By demonstrating the impossibility of heroes and pointing to the escapist character of the handmaid's yearning for heroes ("swashbuckling," "single-handed combat"), The Handmaid's Tale does perhaps suggest the need for everyone to act. Again, however, the lack of viable alternatives undermines the possibility of such action. The devaluation of alternatives returns the reader to the handmaid as possessor of the only possible or realistic view.

In her critical writings Atwood argues that the lack of positive models is potentially more motivating for the reader, because, by emphasizing the difficulty of the present situation, the lack adds to the urgency for change (Second Words 130). This recalls her preference in Survival for a "consistent and tough-minded Position Two poem." The difficulty, as she herself puts it in Survival, lies in how to distinguish between a text that is "a symptom or reflection of a Position" and one that is "a conscious examination of it" (41). The Handmaid's Tale, insofar as it is intended as a feminist text, is intended as a conscious examination of the handmaid's victimization and self-victimization, with the aim of drawing attention to the need for change. Yet the unrelenting denial of role models in the text, of alternatives to the main character trapped in Position Two, can itself be enervating. Atwood sums up the danger in her own anticipation of a reviewer's response ("Minn" is a passivevictim character created by Marian Engel):

My own feeling is that there are a lot more Minn-like women than there are ideal women. The reviewer might have agreed, but might also have claimed that by depicting Minn and only Minn--by providing no alternative to Minn--the writer was making a statement about the nature of Woman that would merely reinforce these undesirable Minnish qualities, already too much in evidence. (Second Words 218)

The limits of The Handmaid's Tale as a political text are well summarized by this hypothetical self-criticism, a criticism to which Atwood offers no reply.

Fortunately, although The Handmaid's Tale does little to acknowledge it, there is always in history, as in reading, the possibility of struggle. A key lesson of feminist analysis is that the seamlessness of the discourse of power--patriarchal discourse, the discourse of a History that relegates women's struggle to the "Notes"--is an effect of exclusion. Feminist consciousness is rooted in the rejection of the "naturalness" of the role or rather non-role of women in history; it asserts that gender is socially constructed and that "bio-theological determinism" is not "natural," but is rather represented as natural by a self-serving patriarchal discourse.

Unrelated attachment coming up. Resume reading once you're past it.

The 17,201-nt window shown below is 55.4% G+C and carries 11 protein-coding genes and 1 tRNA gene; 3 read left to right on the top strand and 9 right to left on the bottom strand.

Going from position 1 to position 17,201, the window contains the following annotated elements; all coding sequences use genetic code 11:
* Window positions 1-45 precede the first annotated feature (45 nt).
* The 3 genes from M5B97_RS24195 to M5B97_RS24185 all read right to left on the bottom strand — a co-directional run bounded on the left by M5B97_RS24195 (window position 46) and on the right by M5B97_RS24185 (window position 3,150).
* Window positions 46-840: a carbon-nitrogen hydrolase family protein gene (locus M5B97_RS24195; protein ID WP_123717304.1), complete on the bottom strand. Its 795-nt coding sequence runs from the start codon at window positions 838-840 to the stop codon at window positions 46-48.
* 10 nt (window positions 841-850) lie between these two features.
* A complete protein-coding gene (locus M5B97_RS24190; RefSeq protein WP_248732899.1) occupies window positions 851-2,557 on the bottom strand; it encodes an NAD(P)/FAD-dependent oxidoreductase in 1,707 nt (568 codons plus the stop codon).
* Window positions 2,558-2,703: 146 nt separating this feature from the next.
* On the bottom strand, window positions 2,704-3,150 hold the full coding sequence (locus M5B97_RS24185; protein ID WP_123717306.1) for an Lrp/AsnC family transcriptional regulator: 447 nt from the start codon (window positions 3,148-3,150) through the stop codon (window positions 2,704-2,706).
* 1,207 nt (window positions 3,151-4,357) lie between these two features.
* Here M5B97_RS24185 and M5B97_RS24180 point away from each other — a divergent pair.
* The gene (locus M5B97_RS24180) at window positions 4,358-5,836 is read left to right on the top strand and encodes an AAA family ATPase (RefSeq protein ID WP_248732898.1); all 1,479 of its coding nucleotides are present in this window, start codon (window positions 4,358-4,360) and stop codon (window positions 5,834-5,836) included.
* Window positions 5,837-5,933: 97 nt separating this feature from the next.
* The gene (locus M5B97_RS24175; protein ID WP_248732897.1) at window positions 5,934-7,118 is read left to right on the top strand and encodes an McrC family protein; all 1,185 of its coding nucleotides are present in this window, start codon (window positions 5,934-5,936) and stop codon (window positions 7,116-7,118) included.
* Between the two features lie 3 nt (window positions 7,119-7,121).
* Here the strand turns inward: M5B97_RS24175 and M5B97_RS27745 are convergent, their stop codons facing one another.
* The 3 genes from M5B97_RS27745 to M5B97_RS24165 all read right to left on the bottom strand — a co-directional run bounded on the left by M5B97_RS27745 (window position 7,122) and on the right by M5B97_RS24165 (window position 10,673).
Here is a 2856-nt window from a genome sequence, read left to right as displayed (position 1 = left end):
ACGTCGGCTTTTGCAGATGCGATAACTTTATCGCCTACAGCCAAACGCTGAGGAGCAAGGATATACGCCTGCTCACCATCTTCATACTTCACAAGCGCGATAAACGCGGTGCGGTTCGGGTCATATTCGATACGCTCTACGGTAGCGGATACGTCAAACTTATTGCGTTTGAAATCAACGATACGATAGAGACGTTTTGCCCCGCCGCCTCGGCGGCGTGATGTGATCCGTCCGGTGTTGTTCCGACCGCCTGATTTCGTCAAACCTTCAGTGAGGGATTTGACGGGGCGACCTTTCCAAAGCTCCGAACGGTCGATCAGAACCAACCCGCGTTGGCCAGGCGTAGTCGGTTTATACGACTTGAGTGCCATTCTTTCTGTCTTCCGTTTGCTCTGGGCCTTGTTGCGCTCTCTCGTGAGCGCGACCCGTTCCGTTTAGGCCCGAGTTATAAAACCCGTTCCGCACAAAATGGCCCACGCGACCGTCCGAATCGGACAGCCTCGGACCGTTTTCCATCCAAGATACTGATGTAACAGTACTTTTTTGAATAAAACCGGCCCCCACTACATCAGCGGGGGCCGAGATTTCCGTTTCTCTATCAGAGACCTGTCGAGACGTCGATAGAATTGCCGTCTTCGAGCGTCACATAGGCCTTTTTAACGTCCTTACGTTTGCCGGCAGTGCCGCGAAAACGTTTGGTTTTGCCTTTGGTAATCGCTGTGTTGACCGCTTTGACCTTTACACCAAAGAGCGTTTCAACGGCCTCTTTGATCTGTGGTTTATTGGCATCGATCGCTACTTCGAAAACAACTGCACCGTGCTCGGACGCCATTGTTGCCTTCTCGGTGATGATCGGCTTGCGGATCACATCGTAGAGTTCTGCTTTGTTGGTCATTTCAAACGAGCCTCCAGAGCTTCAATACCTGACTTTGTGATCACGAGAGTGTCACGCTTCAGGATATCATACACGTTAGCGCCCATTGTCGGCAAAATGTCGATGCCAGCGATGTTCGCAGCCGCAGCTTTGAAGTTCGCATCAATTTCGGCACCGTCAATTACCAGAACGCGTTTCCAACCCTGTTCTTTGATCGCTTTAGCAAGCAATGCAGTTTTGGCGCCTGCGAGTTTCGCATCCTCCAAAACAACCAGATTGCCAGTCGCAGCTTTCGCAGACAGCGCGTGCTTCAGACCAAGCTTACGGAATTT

To reaffirm the possibility of struggle, recover the contradictions, the positions critical of the handmaid that are elided from the tale: each time the handmaid says "we" she excludes from the collective voice the voices of those who struggle, of her mother, of Moira, of Ofglen. Another contradiction: she gives her real, original name only to Nick, the silent, sultry male, but declines to give it, declines to name herself to her reader and would-be collaborator, even though she has the chance from the half-way house. And the greatest contradiction of all: think of the difference in the handmaid's story, in herstory, if the tale's origin were recovered from the afterword and were boldly proclaimed in a foreword. From the beginning it would be known that the handmaid had at least partially escaped, that her tale is made possible only by her presence at a place of resistance, that the patriarchal order is never "seamless." Within the borders of the regime there are half-way houses, places of danger, admittedly, but also places of struggle. Knowing that the handmaid speaks--can only speak--from such a place, every one of her self-abjected cries becomes a contradiction: "It's all I can do.... There is nothing I can do to change it.... I don't want to be telling this story." And the suspense of the "ambiguous" helpless ending is dismantled. As a final image of contradiction, consider these next-to-last words of the handmaid in light of the place from which they are spoken: "Whether this is my end or a new beginning I have no way of knowing: I have given myself over into the hands of strangers, because it can't be helped" (307).


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---. The Handmaid's Tale. Toronto: McClelland & Stewart, 1985.

---. Interview. "Margaret Atwood: 'There's nothing in the book that hasn't already happened."' Quill & Quire 51.9 (Sept. 1985): 66-67.

---. Second Words: Selected Critical Prose. Toronto: Anansi, 1982.

---. Survival. Toronto: Anansi, 1972.